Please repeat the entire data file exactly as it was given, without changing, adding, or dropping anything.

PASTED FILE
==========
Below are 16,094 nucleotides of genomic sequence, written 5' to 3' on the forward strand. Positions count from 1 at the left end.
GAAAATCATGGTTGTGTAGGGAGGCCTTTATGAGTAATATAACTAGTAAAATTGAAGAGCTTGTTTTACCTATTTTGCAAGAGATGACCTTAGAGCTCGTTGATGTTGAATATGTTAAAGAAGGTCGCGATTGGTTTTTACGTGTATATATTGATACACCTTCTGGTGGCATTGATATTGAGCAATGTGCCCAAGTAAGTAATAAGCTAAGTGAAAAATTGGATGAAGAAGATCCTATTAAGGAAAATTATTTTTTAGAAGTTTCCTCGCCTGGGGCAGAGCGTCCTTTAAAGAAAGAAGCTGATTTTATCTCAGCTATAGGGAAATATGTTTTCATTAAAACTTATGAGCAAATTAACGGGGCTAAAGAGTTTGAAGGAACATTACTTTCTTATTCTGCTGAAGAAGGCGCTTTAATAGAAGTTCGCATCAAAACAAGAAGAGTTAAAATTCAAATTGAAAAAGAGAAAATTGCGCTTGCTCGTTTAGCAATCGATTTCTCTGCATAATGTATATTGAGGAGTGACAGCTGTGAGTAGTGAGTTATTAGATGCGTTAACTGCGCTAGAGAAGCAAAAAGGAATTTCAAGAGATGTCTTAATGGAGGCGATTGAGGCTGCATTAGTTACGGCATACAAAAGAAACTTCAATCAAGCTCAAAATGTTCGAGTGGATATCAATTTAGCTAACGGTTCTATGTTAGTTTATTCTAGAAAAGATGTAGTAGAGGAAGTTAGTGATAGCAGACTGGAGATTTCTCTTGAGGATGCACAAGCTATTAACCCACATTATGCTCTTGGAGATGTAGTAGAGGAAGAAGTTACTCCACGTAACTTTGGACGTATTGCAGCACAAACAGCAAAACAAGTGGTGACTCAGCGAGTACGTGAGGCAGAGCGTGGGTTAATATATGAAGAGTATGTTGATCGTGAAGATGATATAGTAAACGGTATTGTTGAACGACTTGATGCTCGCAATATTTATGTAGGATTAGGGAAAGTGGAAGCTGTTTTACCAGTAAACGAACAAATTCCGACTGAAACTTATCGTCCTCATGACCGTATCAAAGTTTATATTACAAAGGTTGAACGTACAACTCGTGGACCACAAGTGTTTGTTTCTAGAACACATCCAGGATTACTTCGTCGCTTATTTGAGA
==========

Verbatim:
Below are 16,094 nucleotides of genomic sequence, written 5' to 3' on the forward strand. Positions count from 1 at the left end.
GAAAATCATGGTTGTGTAGGGAGGCCTTTATGAGTAATATAACTAGTAAAATTGAAGAGCTTGTTTTACCTATTTTGCAAGAGATGACCTTAGAGCTCGTTGATGTTGAATATGTTAAAGAAGGTCGCGATTGGTTTTTACGTGTATATATTGATACACCTTCTGGTGGCATTGATATTGAGCAATGTGCCCAAGTAAGTAATAAGCTAAGTGAAAAATTGGATGAAGAAGATCCTATTAAGGAAAATTATTTTTTAGAAGTTTCCTCGCCTGGGGCAGAGCGTCCTTTAAAGAAAGAAGCTGATTTTATCTCAGCTATAGGGAAATATGTTTTCATTAAAACTTATGAGCAAATTAACGGGGCTAAAGAGTTTGAAGGAACATTACTTTCTTATTCTGCTGAAGAAGGCGCTTTAATAGAAGTTCGCATCAAAACAAGAAGAGTTAAAATTCAAATTGAAAAAGAGAAAATTGCGCTTGCTCGTTTAGCAATCGATTTCTCTGCATAATGTATATTGAGGAGTGACAGCTGTGAGTAGTGAGTTATTAGATGCGTTAACTGCGCTAGAGAAGCAAAAAGGAATTTCAAGAGATGTCTTAATGGAGGCGATTGAGGCTGCATTAGTTACGGCATACAAAAGAAACTTCAATCAAGCTCAAAATGTTCGAGTGGATATCAATTTAGCTAACGGTTCTATGTTAGTTTATTCTAGAAAAGATGTAGTAGAGGAAGTTAGTGATAGCAGACTGGAGATTTCTCTTGAGGATGCACAAGCTATTAACCCACATTATGCTCTTGGAGATGTAGTAGAGGAAGAAGTTACTCCACGTAACTTTGGACGTATTGCAGCACAAACAGCAAAACAAGTGGTGACTCAGCGAGTACGTGAGGCAGAGCGTGGGTTAATATATGAAGAGTATGTTGATCGTGAAGATGATATAGTAAACGGTATTGTTGAACGACTTGATGCTCGCAATATTTATGTAGGATTAGGGAAAGTGGAAGCTGTTTTACCAGTAAACGAACAAATTCCGACTGAAACTTATCGTCCTCATGACCGTATCAAAGTTTATATTACAAAGGTTGAACGTACAACTCGTGGACCACAAGTGTTTGTTTCTAGAACACATCCAGGATTACTTCGTCGCTTATTTGAGA